Officials with Gold Creek Foods and the Georgia Department of Natural Resources say that the cleanup of Flat Creek in Dawsonville is ongoing after a chemical spill two weeks ago killed the majority of the wildlife in the stream.
On March 20, a Gold Creek Foods employee accidentally punctured a 55-gallon drum of ferric chloride, which ran into the stream behind the chicken processing plant. The spill created highly acidic water, killing fish and other species in the creek, which is a tributary to Shoal Creek and the Etowah River.
The water is now testing at a normal pH, according to Kevin Chambers, communications director with the Georgia Environmental Protection Division.
“The water samples are now back to acceptable levels,” Chambers said Tuesday.
A final count of the number of fish and other wildlife killed due to the spill has not been released, Chambers said.
In an email on March 28, Bo Weber, counsel for Gold Creek Foods, stated that the cleanup process was going very well.
The process has been aided by the state EPD and the United States Environmental Protection Agency, as well as by Gold Creek Food’s independent environmental remediation company and the plant’s internal safety teams.
“The EPA is satisfied with the ongoing remediation efforts, and we have been working side-by-side with the Georgia EPD on all efforts to address the situation,” Weber wrote. “Testing in the creek area is showing that all pH levels are at or near the normal range, but we will stay at work and continue testing until we are sure these results don’t change over time.”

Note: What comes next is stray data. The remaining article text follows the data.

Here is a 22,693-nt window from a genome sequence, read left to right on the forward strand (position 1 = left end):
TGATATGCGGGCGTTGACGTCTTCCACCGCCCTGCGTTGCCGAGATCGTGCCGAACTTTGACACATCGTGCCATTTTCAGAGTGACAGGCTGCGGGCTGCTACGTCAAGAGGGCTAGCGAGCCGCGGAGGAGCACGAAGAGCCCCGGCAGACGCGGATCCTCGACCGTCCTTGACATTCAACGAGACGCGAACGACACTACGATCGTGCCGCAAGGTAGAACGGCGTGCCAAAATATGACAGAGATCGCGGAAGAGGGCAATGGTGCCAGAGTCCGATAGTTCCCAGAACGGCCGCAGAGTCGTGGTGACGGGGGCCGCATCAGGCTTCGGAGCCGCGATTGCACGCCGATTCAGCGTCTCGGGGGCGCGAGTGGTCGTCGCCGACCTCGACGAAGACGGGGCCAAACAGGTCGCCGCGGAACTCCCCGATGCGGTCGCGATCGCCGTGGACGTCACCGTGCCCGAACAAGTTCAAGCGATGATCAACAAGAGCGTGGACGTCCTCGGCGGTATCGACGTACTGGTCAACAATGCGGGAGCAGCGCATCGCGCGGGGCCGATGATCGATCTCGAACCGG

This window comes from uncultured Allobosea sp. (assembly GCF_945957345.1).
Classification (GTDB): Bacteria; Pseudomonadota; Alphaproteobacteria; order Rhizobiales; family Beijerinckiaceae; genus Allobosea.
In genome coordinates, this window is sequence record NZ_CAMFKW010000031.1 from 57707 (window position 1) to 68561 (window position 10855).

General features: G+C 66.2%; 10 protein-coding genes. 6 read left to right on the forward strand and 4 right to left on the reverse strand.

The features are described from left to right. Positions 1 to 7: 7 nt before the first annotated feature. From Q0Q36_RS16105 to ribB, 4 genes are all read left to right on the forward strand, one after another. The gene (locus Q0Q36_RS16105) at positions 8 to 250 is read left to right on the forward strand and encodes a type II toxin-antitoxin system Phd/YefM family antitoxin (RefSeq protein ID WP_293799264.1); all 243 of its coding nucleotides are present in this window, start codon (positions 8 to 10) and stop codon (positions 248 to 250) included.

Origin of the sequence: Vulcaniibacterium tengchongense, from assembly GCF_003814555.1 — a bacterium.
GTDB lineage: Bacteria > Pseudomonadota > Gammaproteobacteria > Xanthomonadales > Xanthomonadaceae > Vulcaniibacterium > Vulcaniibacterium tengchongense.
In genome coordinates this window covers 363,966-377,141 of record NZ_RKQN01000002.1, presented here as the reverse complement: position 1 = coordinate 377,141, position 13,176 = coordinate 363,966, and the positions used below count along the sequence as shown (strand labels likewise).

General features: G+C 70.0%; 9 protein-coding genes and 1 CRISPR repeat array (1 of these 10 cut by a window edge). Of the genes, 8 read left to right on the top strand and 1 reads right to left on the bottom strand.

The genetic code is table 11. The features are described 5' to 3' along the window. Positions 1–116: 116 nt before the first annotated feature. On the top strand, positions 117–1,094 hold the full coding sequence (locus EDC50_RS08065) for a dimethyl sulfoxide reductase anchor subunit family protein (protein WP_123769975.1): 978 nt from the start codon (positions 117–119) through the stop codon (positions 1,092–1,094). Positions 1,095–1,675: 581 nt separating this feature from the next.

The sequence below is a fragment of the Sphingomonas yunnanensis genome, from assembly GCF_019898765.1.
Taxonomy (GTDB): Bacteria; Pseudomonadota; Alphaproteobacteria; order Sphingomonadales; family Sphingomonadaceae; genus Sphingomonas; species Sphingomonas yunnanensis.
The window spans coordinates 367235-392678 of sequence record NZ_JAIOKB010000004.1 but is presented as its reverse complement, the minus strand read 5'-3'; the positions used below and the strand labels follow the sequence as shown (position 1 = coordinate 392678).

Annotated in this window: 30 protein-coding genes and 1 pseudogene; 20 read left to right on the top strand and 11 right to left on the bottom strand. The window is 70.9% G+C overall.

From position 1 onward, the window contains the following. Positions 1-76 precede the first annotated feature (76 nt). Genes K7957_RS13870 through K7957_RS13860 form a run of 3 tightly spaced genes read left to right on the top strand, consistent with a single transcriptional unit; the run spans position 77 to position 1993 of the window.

Gold Creek Foods is up against a negative public perception after they failed to report the spill to officials, and for formerly allowing runoff from their plant to enter the playground at Robinson Elementary School, which sits adjacent.
Despite outrage from parents and even an online petition to have the plant shut down, Gold Creek Foods insists the playground was never affected by the most recent chemical spill.
“Results are in from testing of the playground at the school, which is not only clear of any material, it was never affected,” Weber said. “Safety measures the company put in place in 2013 ensured that area was not impacted.”
The EPD is still investigating how the spill was able to bypass the plant’s containment procedures and enter the stream, but none of those questions have been answered yet.
“The big investigation into the facility and procedures will take a while,” Chambers said.
The city of Dawsonville has been fined numerous times by the EPD for issues with its wastewater treatment plant, some of which it reportedly passed on to Gold Creek Foods.
The Dawson County News has filed an open records request with the city to determine how many of the EPD fines it has received since 2004 were passed to the plant, and how many the plant paid.
Weber also issued an apology on behalf of the company, which is owned by Mark Sosebee, son of former city councilman Mike Sosebee.“We would like to repeat how deeply we regret that this happened, and we are committed to fully addressing the issue,” Weber said. “We are reviewing all of our procedures with the third party environmental remediation company and will update them as needed. Gold Creek and its employees are proud members of this community and we cherish the environment here. We will learn from this incident and take all actions we know to take to prevent it from happening again.”